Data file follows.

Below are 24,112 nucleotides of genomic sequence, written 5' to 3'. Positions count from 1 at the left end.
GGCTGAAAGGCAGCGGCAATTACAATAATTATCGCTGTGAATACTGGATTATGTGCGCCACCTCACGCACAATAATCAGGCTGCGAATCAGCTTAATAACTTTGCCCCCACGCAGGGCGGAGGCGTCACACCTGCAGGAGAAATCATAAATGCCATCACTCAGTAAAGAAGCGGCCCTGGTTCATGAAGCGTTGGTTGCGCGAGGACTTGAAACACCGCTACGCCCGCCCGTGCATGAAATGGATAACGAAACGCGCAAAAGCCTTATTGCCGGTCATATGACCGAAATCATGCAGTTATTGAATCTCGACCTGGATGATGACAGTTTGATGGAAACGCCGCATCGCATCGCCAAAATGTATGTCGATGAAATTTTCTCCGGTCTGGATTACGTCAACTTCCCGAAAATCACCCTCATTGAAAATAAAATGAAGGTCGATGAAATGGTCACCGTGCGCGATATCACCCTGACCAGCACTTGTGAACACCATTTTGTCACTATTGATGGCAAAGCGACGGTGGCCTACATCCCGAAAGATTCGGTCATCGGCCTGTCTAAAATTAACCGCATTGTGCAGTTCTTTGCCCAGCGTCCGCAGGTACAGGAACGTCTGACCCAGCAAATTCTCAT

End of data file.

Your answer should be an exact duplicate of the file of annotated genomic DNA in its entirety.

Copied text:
Below are 24,112 nucleotides of genomic sequence, written 5' to 3'. Positions count from 1 at the left end.
GGCTGAAAGGCAGCGGCAATTACAATAATTATCGCTGTGAATACTGGATTATGTGCGCCACCTCACGCACAATAATCAGGCTGCGAATCAGCTTAATAACTTTGCCCCCACGCAGGGCGGAGGCGTCACACCTGCAGGAGAAATCATAAATGCCATCACTCAGTAAAGAAGCGGCCCTGGTTCATGAAGCGTTGGTTGCGCGAGGACTTGAAACACCGCTACGCCCGCCCGTGCATGAAATGGATAACGAAACGCGCAAAAGCCTTATTGCCGGTCATATGACCGAAATCATGCAGTTATTGAATCTCGACCTGGATGATGACAGTTTGATGGAAACGCCGCATCGCATCGCCAAAATGTATGTCGATGAAATTTTCTCCGGTCTGGATTACGTCAACTTCCCGAAAATCACCCTCATTGAAAATAAAATGAAGGTCGATGAAATGGTCACCGTGCGCGATATCACCCTGACCAGCACTTGTGAACACCATTTTGTCACTATTGATGGCAAAGCGACGGTGGCCTACATCCCGAAAGATTCGGTCATCGGCCTGTCTAAAATTAACCGCATTGTGCAGTTCTTTGCCCAGCGTCCGCAGGTACAGGAACGTCTGACCCAGCAAATTCTCAT